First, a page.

GAO Spots Trouble with IRS IT Project Reporting

Published: March 04, 2015

Government PerformanceTREAS

GAO chastised the IRS in a recent report for not fully implementing their prior recommendations regarding cost, schedule and performance reporting for IT projects.

GAO monitors IRS reporting on IT projects on a routine basis, because of its dependence on IT systems to collect tax revenue and its hefty $2.4 billion annual IT budget.  In the latest report, GAO set out to evaluate IRS’s implementation of prior recommendations and status of plans for selected investments.  GAO also provided reported cost, schedule and performance summaries of major IRS IT investments by interviewing program officials, reviewing quarterly reports and analyzing investment documentation.

GAO concluded that the IRS has made limited progress in fulfilling GAO’s prior recommendations for improving Congressional reporting on IT investments.  Specific progress for GAO’s five prior recommendations is shown in the table below:

According to GAO 11 out of 17 IRS IT investments were reported as meeting costs goals between October 2013 and September 2014, achieving within 10% of cost estimates.   And 13 out of 17 were reported as meeting schedule goals, finishing within 10% of schedule estimates.  However, IRS does not deliver these ratings for six investments for which it provides separate detailed reporting to Congress.  GAO recommends that providing summary-level risk assessments for all major IT investments side-by-side would improve visibility and provide Congress with more contextual information for decision making.    

Because IRS does not provide cumulative reporting to Congress for investments as recommended by GAO, current quarterly reporting may be misleading or provide a false sense of project timeliness and/or cost containment.  Several investments have experienced cost, schedule and scope variances that are not readily apparent via current reporting methods.  For example, the Return Review Program has not yet delivered any functionality and is $86.5M over budget and the Customer Account Data Engine 2 (CADE 2) is $183.6M over budget and 10 months behind schedule, but congressional reporting did not clearly show these variances.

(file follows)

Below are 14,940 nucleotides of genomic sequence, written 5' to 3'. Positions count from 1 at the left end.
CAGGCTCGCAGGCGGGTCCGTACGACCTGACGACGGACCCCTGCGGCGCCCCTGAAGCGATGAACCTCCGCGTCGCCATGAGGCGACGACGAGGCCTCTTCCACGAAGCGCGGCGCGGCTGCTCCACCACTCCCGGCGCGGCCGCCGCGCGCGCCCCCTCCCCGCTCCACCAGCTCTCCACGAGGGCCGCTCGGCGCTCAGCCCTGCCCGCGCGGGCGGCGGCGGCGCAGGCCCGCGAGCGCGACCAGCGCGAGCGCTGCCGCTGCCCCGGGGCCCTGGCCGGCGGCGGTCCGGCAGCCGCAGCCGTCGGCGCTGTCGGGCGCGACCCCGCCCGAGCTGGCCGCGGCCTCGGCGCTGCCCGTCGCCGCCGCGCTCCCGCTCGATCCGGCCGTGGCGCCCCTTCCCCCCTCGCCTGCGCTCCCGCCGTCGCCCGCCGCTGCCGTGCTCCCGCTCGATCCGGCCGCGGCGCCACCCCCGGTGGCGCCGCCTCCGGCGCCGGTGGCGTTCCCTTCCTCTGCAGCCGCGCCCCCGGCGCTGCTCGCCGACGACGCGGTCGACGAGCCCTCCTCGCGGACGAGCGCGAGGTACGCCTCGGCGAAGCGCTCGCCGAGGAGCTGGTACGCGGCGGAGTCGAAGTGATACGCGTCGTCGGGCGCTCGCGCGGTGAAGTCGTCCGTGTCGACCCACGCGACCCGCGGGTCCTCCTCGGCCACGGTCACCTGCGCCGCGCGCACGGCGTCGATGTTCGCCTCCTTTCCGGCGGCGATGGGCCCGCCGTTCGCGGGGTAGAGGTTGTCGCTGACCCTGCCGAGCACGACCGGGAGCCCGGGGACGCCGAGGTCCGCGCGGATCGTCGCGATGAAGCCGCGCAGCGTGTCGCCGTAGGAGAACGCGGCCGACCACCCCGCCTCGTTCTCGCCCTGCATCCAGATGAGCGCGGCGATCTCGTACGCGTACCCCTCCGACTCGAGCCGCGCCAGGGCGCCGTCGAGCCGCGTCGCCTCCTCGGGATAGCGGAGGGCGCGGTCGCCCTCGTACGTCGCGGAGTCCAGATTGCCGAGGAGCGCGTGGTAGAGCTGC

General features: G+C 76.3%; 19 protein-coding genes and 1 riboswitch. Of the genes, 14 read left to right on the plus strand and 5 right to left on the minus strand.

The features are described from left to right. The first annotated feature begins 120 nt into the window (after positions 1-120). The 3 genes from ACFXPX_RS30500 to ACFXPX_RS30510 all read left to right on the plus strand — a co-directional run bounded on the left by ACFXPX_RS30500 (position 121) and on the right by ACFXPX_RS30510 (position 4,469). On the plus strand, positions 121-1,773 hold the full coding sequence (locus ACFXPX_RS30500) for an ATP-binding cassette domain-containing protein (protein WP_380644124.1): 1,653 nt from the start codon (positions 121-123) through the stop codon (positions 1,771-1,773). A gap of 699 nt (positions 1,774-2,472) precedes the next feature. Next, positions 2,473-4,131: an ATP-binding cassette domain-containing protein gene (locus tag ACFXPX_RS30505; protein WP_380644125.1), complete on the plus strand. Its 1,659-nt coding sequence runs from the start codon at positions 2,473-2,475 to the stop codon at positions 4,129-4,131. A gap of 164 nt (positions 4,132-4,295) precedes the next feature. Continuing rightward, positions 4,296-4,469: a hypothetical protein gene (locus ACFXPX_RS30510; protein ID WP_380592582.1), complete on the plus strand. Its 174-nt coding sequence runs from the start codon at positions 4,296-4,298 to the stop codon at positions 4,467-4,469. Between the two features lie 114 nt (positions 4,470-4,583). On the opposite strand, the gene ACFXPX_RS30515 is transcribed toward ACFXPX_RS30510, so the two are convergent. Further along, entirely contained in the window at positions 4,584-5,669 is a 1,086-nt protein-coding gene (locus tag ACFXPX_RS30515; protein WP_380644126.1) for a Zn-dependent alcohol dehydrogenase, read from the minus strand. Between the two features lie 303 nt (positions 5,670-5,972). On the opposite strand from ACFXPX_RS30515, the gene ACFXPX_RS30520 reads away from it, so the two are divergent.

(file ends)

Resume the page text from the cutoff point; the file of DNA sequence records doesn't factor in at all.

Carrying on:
GAO recommends that the IRS Commissioner direct the CTO to take the following actions:  

  • For major investments included in congressional reporting, disclose instances where cost and schedule performance information reported to Congress is not updated.   
  • Provide summary-level Chief Technology Officer risk assessment ratings for all major investments in the quarterly reporting to Congress.
  • Modify reporting of ACA testing status to senior management to include a comprehensive report on all impacted systems—including an explanation for why impacted systems were not tested at a particular level—and ensure this reporting is aligned with the manner in which testing is being performed.